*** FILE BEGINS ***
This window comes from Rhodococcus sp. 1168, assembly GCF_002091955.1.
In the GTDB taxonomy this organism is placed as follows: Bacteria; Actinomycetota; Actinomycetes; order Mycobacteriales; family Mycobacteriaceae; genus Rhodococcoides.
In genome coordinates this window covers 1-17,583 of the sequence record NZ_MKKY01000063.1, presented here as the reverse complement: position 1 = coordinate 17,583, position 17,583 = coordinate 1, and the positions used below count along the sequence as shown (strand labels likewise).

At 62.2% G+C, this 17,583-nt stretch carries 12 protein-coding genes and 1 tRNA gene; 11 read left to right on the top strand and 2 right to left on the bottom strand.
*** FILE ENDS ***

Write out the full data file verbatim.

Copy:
This window comes from Rhodococcus sp. 1168, assembly GCF_002091955.1.
In the GTDB taxonomy this organism is placed as follows: Bacteria; Actinomycetota; Actinomycetes; order Mycobacteriales; family Mycobacteriaceae; genus Rhodococcoides.
In genome coordinates this window covers 1-17,583 of the sequence record NZ_MKKY01000063.1, presented here as the reverse complement: position 1 = coordinate 17,583, position 17,583 = coordinate 1, and the positions used below count along the sequence as shown (strand labels likewise).

At 62.2% G+C, this 17,583-nt stretch carries 12 protein-coding genes and 1 tRNA gene; 11 read left to right on the top strand and 2 right to left on the bottom strand.